So grinds away life as unceasing sigh.

And last, behold the madding of his heart:
Lear cradles Cordelia as worlds come apart.

Written by: Nikki McQueen

Abyss

The essence of life becomes fleeting, emotive, ever changing
The illusion becomes a raving, rampant monster of addled lunacy

Our inferno paths burn bright with turbulent, frenzied and wild abandonment

Our dreams of reality become extinguished through the eternal windmills of time

Infinite, chaotic

Extinguish the maddening and intermittent pathos

Temper the raging beast within.

Written by: Hannah Hoogendam

There lies a great town on the Avon
That every summer puts plays on.
I go every year
with friends who are dear
And we share in the joy as we rave on (about how great the plays are).

Written by: Dallas Gow

There once was a girl named Cordelia,
Who refused to expound her regphilia.
She was treated like heck,
‘Til she swung from her neck.
Poor girl had it worse than Ophelia!

There once was an earl from Gloucester,
Whose second son was nearly a foster.
His way smelled to Dover,
To throw himself over,
Lo his first son had been an imposter!

There once was a king of old England,
Who split in two parts his fine kingdom.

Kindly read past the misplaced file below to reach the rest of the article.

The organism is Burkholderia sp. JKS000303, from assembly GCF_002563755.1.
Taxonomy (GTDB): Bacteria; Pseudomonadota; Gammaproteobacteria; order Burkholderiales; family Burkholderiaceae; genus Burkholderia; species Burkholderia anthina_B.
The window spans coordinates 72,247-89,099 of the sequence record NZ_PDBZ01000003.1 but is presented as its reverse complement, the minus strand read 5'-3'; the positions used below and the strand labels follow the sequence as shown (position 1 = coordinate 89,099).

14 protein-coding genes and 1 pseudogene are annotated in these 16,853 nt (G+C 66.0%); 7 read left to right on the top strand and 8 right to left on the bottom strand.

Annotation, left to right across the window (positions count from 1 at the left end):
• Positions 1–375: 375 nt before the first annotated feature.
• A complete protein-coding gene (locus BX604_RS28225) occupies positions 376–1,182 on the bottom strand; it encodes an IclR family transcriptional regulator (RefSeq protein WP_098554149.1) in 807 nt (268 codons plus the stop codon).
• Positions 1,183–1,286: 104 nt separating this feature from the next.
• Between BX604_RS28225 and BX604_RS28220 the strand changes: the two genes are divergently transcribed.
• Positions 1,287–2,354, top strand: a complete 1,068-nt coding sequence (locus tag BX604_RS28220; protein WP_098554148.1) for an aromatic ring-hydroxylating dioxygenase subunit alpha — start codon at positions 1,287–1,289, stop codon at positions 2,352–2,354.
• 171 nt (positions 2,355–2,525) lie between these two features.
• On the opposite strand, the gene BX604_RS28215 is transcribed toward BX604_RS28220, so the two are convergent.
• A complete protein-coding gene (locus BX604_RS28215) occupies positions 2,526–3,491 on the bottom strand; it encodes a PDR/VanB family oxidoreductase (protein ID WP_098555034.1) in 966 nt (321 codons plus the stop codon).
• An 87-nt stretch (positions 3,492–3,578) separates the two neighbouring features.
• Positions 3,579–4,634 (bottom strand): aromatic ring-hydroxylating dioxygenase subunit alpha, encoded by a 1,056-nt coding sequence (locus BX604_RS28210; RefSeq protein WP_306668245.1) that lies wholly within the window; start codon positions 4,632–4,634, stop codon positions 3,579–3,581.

He wasn’t so bad,
‘Til he went barking mad,
Then he tore off his clothes and it killed ‘im.

There once was a cruel duke named Cornwall,
Whose ambition did drive him to conquer all.
He gouged out two eyes,
Was stabbed; then he died.
And his widow was knocked off by Goneril.

Written by: Emma Smith

Now let us find the point of connection

A dazzling love affair with the stage
A courage that reaches across the lines
Ambition resonates on the offbeat

Illusion is too quick to be outpaced
Genius dwells among the doomed and the lost
And the redness follows, not far behind

The giddiest heights are reached in the dark
Hilarity diverts the eccentrics
Still, a dream might drown whatever remains

What is it really, if not delusion?

Written by: Jacob Bildy

Next year, you’ll see at Stratford’s Festival,
Tragedies and histories, and some more –
Dramas, comedies here to enthrall,
All those listeners who do adore
Crazy men in suits of gilded armour,
And quaint white rabbits wearing monocles,
Battles and tricks and deceptions and more –
And flittering fairies quite magical.
So different and yet so similar
Are Alice, Antony and Alonso.
All dreamers, all wishers, these titular
Characters, who have goals which, to their woe
Aren’t always easy, but their journey
Is put to words – to script – for all to see.
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*Please note that your poem will be shared on our social channels for others to read. Failure to include any of the information requested above will render your submission null and void. Current Festival staff members are ineligible to submit an entry.

Press Release | Stratford Festival sees largest jump in attendance since 1999

November 20, 2013… With a ticket sales increase of 11% – the largest since 1999 – the Festival regained valuable ground in 2013, exceeding the season’s goals. Attendance reached more than 480,000, generating revenue from ticket sales of $29.7 million. Though it’s very early days, the trend seems to be continuing with advance sales to Members up 11% for 2014.